Glad to see the tremendous interest in trying circles for flossin' reds this year as a means to reduce the incidence of foul-hooking fish.
As virtually all of the in-river effort targeting salmon shifts almost exclusively to targeting sockeye, another area where we as anglers can make a HUGE difference is in our choice of fishing spots. Flipping for sockeye is exclusively a bank-based affair involving shallow wading. As the masses take to the banks, their/our collective ability to trample the banks and nearshore vegetation with thousands upon thousands of boots cannot be understated. Think buffalo stampede and you've got a pretty good idea.
Remember that most of the juvenile rearing habitat for coho and chinook resides within 6-8 ft of vegetated banks, areas that provide shade and cover for young salmon. PLEASE respect the posted "NO BANK FISHING" zones that were specifically chosen to protect nearshore vegetation from trample impact. This includes those of you wading from an anchored boat... an option which is totally legal if one actually remains 10 ft or more from the bank. The problem is most folks exercising this option DON'T stay at least 10 ft from the shore once they have a fish on. The instinctive tendency is to back up with a hooked red to facilitate landing that fish in the shallows.... right up onto the vegetation that needs protection!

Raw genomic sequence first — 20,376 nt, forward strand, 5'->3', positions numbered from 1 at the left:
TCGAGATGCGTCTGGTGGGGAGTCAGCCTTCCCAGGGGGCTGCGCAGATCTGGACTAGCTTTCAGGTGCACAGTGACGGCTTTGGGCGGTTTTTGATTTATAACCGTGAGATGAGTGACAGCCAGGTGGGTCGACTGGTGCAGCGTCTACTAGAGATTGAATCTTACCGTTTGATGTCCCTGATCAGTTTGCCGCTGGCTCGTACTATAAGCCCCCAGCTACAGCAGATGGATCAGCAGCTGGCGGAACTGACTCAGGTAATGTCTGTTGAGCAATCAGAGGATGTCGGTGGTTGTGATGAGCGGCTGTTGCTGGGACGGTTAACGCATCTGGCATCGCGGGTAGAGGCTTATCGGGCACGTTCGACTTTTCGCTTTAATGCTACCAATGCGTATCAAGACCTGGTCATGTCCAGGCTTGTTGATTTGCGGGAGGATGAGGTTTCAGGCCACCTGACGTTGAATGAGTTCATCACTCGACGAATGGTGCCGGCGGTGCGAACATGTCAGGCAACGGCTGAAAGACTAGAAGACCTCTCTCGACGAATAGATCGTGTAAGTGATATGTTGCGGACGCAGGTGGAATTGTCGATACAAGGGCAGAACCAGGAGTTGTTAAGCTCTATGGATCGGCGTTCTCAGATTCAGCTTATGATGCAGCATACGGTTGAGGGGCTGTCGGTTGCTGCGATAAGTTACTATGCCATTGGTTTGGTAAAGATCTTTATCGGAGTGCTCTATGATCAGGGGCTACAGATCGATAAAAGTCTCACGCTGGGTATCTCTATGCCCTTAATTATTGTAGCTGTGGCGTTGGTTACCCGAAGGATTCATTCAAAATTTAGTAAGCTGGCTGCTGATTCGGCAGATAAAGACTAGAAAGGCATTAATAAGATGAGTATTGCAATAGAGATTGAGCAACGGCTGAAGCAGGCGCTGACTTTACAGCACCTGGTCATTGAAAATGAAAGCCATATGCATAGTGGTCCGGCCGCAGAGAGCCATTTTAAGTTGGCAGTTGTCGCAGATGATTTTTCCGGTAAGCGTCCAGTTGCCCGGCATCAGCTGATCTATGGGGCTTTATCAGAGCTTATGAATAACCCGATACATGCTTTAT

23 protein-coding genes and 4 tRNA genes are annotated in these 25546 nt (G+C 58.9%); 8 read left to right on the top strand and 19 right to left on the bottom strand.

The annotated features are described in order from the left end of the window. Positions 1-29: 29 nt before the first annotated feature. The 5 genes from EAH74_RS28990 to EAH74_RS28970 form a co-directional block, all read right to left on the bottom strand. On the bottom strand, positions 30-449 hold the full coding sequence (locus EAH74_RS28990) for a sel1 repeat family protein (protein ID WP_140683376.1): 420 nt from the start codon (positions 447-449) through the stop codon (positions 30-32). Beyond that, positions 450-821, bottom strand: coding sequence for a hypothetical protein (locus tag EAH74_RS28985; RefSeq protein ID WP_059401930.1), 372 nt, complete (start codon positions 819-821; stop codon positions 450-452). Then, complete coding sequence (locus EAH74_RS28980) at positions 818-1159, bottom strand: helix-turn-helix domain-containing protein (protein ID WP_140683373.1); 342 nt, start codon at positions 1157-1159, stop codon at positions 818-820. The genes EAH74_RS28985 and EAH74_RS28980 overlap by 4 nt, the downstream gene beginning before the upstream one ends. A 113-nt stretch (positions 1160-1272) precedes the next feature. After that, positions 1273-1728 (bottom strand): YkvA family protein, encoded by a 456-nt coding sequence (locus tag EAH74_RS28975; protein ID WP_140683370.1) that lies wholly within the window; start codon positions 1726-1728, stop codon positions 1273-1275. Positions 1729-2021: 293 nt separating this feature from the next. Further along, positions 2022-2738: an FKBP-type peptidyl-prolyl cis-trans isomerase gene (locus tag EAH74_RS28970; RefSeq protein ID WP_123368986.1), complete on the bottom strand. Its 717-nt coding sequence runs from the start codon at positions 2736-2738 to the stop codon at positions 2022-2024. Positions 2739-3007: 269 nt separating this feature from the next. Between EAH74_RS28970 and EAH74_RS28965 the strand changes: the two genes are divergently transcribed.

Choose your fishing areas accordingly... armored banks and bottoms lined with cobble and gravel that can withstand heavy foot traffic.
If you are going to opt to fish closed banks by exercising the 10 ft loop hole, make the pledge to land that fish in deeper water (challenging as that may be) and avoid backing up onto sensitive nearshore vegetation. That means fishing with a capable partner with a landing net. Beaching fish is neither a legal nor ethical option.